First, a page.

Pumas.jl Workshop Solutions

Patrick Kofod Mogensen

Fitting a PK model

In this tutorial we will go through the steps required to fit a model in Pumas.jl.

The dosage regimen

We start by simulating a population from a two compartment model with oral absorption, and then we show how to fit and do some model validation using the fit output.

using Pumas, Plots, Random
Random.seed!(0);

The dosage regimen is an dose of 100 into Depot at time 0, followed by two additional (addl=2) doses every fourth hour

repeated_dose_regimen = DosageRegimen(100, time=0, ii=4, addl=2)
Pumas.DosageRegimen(1×9 DataFrames.DataFrame. Omitted printing of 2 columns
│ Row │ time    │ cmt   │ amt     │ evid │ ii      │ addl  │ rate    │
│     │ Float64 │ Int64 │ Float64 │ Int8 │ Float64 │ Int64 │ Float64 │
├─────┼─────────┼───────┼─────────┼──────┼─────────┼───────┼─────────┤
│ 1   │ 0.0     │ 1     │ 100.0   │ 1    │ 4.0     │ 2     │ 0.0     │)

As ususal, let's define a function to choose body weight randomly per subject

choose_covariates() = (Wt = rand(55:80),)
choose_covariates (generic function with 1 method)

and generate a population of subjects with a random weight generated from the covariate function above

pop = Population(map(i -> Subject(id = i,
                                  evs = repeated_dose_regimen,
                                  obs=(dv=Float64[],),
                                  cvs = choose_covariates()),
                                  1:24))
Population
  Subjects: 24
  Covariates: Wt
  Observables: dv

We now have 24 subjects equipped with a weight and a dosage regimen.

The PK model of drug concentration and elimination

To simulate a data set and attempt to estimate the data generating parameters, we have to set up the actual pharmacokinetics (PK) model and simulate the data. We use the closed form model called Depots1Central1Periph1 which is a two compartment model with first order absorption. This requires CL, Vc, Ka, Vp, and Q to be defined in the @pre-block, since they define the rates of transfer between (and out of) the compartments

mymodel = @model begin
  @param   begin
    cl  RealDomain(lower = 0.0, init = 1.0)
    tv  RealDomain(lower = 0.0, init = 10.0)
    ka  RealDomain(lower = 0.0, init = 1.0)
    q   RealDomain(lower = 0.0, init = 0.5)
    Ω   PDiagDomain(init = [0.9,0.07, 0.05])
    σ_prop  RealDomain(lower = 0,init = 0.03)
  end

  @random begin
    η ~ MvNormal(Ω)
  end

  @covariates Wt

  @pre begin
    CL = cl * (Wt/70)^0.75 * exp(η[1])
    Vc = tv * (Wt/70) * exp(η[2])
    Ka = ka * exp(η[3])
    Vp = 30.0
    Q  = q
  end

  @dynamics Depots1Central1Periph1

  @derived begin
      cp := @. 1000*(Central / Vc) # We use := because we don't want simobs to store the variable
      dv ~ @. Normal(cp, abs(cp)*σ_prop)
    end
end
PumasModel
  Parameters: cl, tv, ka, q, Ω, σ_prop
  Random effects: η
  Covariates: Wt
  Dynamical variables: Depot, Central, Peripheral
  Derived: dv
  Observed: dv

Some parameters are left free by giving them domains in the @param-block, and one PK parameter (the volume of distribution of the peripheral compartment) is fixed to 20.0.

Simulating the indiviual observations

The simobs function is used to simulate individual time series. We input the model, the population of Subjects that currently only have dosage regimens and covariates, the parameter vector and the times where we want to simulate. Since we have a proportional error model we avoid observations at time zero to avoid degenerate distributions of the dependent variable. The problem is, that if the concentration is zero the variance in distribution of the explained variable will also be zero. Let's use the default parameters, as set in the @param-block, and simulate the data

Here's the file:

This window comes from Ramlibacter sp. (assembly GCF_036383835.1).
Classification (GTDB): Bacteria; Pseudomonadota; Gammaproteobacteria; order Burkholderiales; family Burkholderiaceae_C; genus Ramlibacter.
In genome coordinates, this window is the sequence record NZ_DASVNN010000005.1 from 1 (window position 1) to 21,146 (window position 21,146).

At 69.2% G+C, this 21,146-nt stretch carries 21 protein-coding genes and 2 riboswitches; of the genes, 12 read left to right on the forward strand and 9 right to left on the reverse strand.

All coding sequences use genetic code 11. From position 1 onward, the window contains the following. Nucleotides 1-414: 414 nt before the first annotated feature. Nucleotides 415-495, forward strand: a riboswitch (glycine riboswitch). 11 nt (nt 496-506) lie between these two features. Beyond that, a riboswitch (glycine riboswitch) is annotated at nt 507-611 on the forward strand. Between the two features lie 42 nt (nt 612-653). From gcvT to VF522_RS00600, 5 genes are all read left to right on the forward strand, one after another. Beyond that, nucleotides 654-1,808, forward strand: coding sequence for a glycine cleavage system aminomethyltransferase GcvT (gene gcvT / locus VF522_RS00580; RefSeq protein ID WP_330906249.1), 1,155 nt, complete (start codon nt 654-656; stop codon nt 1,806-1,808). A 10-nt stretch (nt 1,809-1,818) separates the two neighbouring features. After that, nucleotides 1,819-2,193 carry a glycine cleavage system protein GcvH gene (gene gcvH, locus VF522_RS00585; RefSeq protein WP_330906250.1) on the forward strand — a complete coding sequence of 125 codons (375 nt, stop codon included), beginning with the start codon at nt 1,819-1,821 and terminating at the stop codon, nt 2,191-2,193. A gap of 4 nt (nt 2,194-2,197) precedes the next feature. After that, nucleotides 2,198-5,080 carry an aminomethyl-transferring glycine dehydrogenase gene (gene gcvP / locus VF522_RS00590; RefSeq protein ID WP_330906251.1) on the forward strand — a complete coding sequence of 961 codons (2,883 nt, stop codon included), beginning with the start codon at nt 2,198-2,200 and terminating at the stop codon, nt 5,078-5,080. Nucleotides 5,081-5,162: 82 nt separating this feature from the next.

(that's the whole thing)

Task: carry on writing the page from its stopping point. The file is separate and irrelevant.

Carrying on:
param = init_param(mymodel)
obs = simobs(mymodel, pop, param, obstimes=1:1:72)
plot(obs)

Fitting the model

To fit the model, we use the fit function. It requires a model, a population, a named tuple of parameters and a likelihood approximation method.

result = fit(mymodel, Subject.(obs), param, Pumas.FOCEI())
FittedPumasModel

Successful minimization:                true

Likelihood approximation:        Pumas.FOCEI
Deviance:                          15184.132
Total number of observation records:    1728
Number of active observation records:   1728
Number of subjects:                       24

---------------------
           Estimate
---------------------
cl          1.0153
tv          9.6367
ka          1.0528
q           0.49928
Ω₁,₁        1.0641
Ω₂,₂        0.057844
Ω₃,₃        0.029376
σ_prop      0.030778
---------------------

Of course, we started the fitting at the true parameters, so let us define our own starting parameters, and fit based on those values

alternative_param = (
    cl = 0.5,
    tv = 9.0,
    ka = 1.3,
    q  = 0.3,
    Ω  = Diagonal([0.18,0.04, 0.03]),
    σ_prop = 0.04)

fit(mymodel, read_pumas(DataFrame(obs); cvs=[:Wt]), alternative_param, Pumas.FOCEI())
FittedPumasModel

Successful minimization:                true

Likelihood approximation:        Pumas.FOCEI
Deviance:                          15184.132
Total number of observation records:    1728
Number of active observation records:   1728
Number of subjects:                       24

---------------------
           Estimate
---------------------
cl          1.0152
tv          9.6367
ka          1.0528
q           0.49928
Ω₁,₁        1.0641
Ω₂,₂        0.057843
Ω₃,₃        0.029374
σ_prop      0.030778
---------------------

and we see that the estimates are essentially the same up to numerical noise.

To augment the basic information listed when we print the results, we can use infer to provide RSEs and confidence intervals

infer(result)
Calculating: variance-covariance matrix. Done.
FittedPumasModelInference

Successful minimization:                true

Likelihood approximation:        Pumas.FOCEI
Deviance:                          15184.132
Total number of observation records:    1728